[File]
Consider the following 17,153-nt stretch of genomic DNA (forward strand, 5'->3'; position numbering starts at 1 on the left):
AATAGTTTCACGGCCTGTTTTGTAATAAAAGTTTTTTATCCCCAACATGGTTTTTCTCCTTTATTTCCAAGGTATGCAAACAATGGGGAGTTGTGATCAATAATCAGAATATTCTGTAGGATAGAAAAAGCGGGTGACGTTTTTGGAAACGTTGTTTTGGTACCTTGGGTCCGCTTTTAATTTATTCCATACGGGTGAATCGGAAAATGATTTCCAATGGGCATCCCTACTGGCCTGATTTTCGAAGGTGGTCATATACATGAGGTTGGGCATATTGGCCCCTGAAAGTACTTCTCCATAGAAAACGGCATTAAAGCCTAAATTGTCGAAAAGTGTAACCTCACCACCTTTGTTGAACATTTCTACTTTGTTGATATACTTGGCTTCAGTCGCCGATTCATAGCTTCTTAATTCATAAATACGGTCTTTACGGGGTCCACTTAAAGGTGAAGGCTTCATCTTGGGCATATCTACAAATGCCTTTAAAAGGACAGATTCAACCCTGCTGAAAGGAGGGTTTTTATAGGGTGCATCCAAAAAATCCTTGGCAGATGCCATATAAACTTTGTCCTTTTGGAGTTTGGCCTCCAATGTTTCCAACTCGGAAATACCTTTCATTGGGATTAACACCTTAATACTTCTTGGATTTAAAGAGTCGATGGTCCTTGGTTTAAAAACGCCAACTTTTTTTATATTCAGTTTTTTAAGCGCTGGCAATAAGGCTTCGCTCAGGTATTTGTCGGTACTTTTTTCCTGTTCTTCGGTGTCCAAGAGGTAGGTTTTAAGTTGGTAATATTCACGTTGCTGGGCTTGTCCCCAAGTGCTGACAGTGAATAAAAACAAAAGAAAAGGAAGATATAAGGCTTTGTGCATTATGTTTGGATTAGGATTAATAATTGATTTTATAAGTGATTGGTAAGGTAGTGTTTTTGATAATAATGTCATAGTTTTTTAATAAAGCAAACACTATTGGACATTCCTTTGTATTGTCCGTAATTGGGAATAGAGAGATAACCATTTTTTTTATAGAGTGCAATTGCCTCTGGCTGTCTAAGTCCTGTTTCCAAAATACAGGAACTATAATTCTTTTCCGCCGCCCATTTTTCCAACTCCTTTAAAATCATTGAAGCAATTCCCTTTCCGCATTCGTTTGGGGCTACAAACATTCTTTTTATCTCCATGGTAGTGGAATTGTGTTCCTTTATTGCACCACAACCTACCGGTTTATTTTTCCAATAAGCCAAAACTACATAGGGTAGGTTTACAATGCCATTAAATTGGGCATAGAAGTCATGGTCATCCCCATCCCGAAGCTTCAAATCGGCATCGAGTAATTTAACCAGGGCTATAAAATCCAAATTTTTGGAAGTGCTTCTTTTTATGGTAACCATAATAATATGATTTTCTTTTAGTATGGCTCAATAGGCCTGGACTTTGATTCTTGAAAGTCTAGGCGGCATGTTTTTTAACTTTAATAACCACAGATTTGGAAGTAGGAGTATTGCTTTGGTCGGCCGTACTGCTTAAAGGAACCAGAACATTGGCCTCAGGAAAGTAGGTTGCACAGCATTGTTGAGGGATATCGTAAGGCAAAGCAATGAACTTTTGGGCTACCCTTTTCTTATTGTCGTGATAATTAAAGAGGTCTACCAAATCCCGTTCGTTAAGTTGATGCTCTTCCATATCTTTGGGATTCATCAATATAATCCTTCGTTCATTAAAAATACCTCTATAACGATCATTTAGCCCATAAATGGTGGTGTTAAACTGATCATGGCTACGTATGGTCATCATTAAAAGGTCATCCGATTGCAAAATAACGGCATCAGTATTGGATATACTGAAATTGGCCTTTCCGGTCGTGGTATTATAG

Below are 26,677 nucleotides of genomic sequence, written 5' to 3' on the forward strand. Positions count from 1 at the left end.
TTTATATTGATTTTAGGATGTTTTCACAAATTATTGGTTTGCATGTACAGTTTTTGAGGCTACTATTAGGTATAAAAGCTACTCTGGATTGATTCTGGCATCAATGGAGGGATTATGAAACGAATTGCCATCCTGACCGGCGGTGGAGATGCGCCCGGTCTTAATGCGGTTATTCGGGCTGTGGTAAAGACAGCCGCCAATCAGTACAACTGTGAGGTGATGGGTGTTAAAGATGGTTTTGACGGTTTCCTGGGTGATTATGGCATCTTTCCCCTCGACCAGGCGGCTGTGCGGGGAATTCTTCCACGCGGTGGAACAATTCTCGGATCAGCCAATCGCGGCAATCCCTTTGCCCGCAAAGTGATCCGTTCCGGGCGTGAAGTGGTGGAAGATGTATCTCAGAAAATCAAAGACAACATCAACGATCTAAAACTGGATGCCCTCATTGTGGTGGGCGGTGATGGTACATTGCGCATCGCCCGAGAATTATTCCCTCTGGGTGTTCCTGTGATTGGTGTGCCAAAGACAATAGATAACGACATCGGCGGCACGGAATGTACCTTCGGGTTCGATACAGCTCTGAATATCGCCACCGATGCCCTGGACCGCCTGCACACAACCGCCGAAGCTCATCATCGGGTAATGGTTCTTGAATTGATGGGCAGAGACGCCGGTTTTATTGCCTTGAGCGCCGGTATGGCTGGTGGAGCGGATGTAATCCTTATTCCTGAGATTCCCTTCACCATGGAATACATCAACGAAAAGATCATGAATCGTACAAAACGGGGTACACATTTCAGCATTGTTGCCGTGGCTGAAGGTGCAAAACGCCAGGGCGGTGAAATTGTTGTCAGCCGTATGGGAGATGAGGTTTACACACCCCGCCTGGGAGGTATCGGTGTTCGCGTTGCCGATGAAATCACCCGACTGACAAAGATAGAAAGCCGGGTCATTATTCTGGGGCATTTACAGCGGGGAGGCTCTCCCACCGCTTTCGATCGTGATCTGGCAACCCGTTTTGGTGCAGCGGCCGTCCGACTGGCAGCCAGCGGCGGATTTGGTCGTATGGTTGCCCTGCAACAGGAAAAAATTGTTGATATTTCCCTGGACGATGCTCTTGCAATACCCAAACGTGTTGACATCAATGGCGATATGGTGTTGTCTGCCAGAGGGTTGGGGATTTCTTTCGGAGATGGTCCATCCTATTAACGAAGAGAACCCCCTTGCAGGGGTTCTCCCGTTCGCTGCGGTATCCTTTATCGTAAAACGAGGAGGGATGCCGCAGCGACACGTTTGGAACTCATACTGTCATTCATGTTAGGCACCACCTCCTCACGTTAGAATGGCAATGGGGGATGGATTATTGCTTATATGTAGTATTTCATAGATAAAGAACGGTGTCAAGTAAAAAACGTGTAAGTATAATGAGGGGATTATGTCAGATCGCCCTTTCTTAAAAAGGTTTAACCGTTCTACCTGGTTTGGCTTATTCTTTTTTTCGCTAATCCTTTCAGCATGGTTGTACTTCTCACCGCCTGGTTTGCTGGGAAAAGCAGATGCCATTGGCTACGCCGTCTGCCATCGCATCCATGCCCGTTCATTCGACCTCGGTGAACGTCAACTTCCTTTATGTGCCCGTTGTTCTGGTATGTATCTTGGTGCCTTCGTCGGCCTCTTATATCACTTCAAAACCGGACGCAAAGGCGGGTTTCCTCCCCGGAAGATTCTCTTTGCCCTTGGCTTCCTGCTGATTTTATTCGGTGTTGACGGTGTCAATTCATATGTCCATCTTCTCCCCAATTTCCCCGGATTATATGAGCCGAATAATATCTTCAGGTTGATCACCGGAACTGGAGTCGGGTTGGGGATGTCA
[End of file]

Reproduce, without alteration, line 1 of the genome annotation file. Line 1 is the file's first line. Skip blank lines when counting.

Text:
Consider the following 17,153-nt stretch of genomic DNA (forward strand, 5'->3'; position numbering starts at 1 on the left):